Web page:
Yadav says this is potentially how gum disease is strongly linked to Alzheimer’s disease, dementia, and even hypertension where unhealthy bacteria are believed to impair the production of nitric oxide, which regulates blood pressure. Hazen says there’s mounting evidence to suggest a causal relationship between gum disease and heart disease, which is the leading cause of death in the US. However, it’s not quite clear yet exactly which of the 300 known gum disease-causing bacteria are responsible (it’s a bit more clear-cut when it comes to the gut microbiome).
How to cultivate a healthy oral microbiome
Scientists still have a lot of work to do in fully sussing out the oral-gut microbiome axis. But to Burhenne, who goes by @askthedentist on TikTok, there’s no doubt in his mind the key to a healthy gut and body starts in the mouth.
“Unfortunately, in today’s world, we’re doing so much harm, we’re killing the oral microbiome so it can’t do its job,” he says, the suspects of which are the usual: poor oral hygiene and practices, poor diet, and not getting routine dental care (older adults typically fall off the bandwagon on this one, says Burhenne).
Rectifying these habits to bring balance to your oral microbiome may not completely cure or reverse maladies such as Alzheimer’s disease (especially again as there’s no precise connection, yet). But there are a few studies suggesting improved oral health could reduce your risk of developing heart disease and others. Aside from regular tooth brushing, flossing, and seeing your dentist instead of avoiding them, Burhenne recommends steering clear of mouthwashes that contain alcohol, which kills good and bad bacteria indiscriminately, and using a prebiotic, hydroxyapatite-based toothpaste, which can feed and promote a healthy oral microbiome as well as protect tooth enamel.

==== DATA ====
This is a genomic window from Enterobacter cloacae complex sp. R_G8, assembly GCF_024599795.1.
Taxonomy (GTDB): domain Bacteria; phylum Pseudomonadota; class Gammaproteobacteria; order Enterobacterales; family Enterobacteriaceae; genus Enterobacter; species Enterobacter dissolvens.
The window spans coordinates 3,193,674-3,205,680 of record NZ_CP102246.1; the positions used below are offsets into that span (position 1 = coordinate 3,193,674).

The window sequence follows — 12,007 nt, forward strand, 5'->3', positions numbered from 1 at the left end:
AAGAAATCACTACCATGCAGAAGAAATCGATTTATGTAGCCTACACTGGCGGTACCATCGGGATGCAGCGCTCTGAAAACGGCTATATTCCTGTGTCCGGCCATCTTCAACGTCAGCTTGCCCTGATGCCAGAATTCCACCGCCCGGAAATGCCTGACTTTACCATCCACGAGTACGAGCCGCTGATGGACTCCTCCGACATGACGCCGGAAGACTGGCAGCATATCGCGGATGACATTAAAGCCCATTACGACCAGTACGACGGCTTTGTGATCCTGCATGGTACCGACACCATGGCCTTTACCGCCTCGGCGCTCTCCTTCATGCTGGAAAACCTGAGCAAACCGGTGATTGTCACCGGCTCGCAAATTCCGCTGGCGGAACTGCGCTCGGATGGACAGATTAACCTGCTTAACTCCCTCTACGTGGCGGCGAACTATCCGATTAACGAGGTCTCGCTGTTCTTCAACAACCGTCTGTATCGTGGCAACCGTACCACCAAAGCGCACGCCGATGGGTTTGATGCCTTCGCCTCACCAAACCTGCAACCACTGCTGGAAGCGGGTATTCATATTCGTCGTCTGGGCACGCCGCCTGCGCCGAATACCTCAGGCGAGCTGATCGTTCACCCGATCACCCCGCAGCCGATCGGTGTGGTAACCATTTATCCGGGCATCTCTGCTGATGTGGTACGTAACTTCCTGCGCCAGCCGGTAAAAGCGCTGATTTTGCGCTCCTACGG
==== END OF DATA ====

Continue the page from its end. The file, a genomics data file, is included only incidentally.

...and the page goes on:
Burhenne recommends brushing or scraping your tongue regularly to cut down on the microbes that like to nestle alongside your tastebud and in addition, a viral social media trend: Oil pulling. This Ayurvedic practice has been used for centuries to improve oral health. Much like using mouthwash, the oil — typically a spoonful of coconut oil — is swished around in the mouth to remove bacteria and thin out biofilm. Some small studies in 2016 and in 2020 show oil pulling may be helpful. However, the technique can be overused (Burhenne advises swishing for no more than three to five minutes ) and do more harm than good, especially if you’ve got a case of gum disease. It can also only do so much.
“My pet peeve are all these patients that never see their dentist, they have gum disease and think oil pulling is going to take away their gum disease,” says Burhenne. “No, it won’t.”
Even with all the brushing and oil pulling in the world, achieving a balanced oral microbiome isn’t possible without the right diet (just as it is for the gut microbiome). That means avoiding sugary foods bad bacteria feast on and chomping down on leafy greens, cheeses, proteins, and nuts.
“You can’t ignore your mouth if you want to be healthy,” says Burhenne. That’s likely a truth all five dentists can agree with.